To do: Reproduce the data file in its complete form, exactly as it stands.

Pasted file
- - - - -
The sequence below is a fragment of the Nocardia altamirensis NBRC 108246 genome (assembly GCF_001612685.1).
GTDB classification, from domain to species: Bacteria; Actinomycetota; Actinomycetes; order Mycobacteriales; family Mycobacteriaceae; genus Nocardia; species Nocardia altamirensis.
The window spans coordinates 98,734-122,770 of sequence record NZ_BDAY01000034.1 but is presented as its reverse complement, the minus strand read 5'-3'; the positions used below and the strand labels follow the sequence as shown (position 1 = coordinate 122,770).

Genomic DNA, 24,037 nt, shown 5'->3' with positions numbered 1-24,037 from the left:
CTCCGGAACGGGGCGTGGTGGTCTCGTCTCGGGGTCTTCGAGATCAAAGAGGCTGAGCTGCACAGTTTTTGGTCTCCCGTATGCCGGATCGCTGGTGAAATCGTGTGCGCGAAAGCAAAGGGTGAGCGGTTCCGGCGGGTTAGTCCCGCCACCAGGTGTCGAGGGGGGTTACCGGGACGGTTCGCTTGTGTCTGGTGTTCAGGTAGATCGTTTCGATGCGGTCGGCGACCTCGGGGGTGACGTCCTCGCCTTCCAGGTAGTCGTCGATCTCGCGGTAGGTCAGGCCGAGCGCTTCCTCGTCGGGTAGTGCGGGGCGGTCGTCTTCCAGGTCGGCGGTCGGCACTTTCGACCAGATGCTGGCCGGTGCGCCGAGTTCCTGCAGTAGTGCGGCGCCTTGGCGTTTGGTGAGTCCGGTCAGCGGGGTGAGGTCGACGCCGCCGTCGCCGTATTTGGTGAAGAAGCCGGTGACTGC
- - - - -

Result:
The sequence below is a fragment of the Nocardia altamirensis NBRC 108246 genome (assembly GCF_001612685.1).
GTDB classification, from domain to species: Bacteria; Actinomycetota; Actinomycetes; order Mycobacteriales; family Mycobacteriaceae; genus Nocardia; species Nocardia altamirensis.
The window spans coordinates 98,734-122,770 of sequence record NZ_BDAY01000034.1 but is presented as its reverse complement, the minus strand read 5'-3'; the positions used below and the strand labels follow the sequence as shown (position 1 = coordinate 122,770).

Genomic DNA, 24,037 nt, shown 5'->3' with positions numbered 1-24,037 from the left:
CTCCGGAACGGGGCGTGGTGGTCTCGTCTCGGGGTCTTCGAGATCAAAGAGGCTGAGCTGCACAGTTTTTGGTCTCCCGTATGCCGGATCGCTGGTGAAATCGTGTGCGCGAAAGCAAAGGGTGAGCGGTTCCGGCGGGTTAGTCCCGCCACCAGGTGTCGAGGGGGGTTACCGGGACGGTTCGCTTGTGTCTGGTGTTCAGGTAGATCGTTTCGATGCGGTCGGCGACCTCGGGGGTGACGTCCTCGCCTTCCAGGTAGTCGTCGATCTCGCGGTAGGTCAGGCCGAGCGCTTCCTCGTCGGGTAGTGCGGGGCGGTCGTCTTCCAGGTCGGCGGTCGGCACTTTCGACCAGATGCTGGCCGGTGCGCCGAGTTCCTGCAGTAGTGCGGCGCCTTGGCGTTTGGTGAGTCCGGTCAGCGGGGTGAGGTCGACGCCGCCGTCGCCGTATTTGGTGAAGAAGCCGGTGACTGC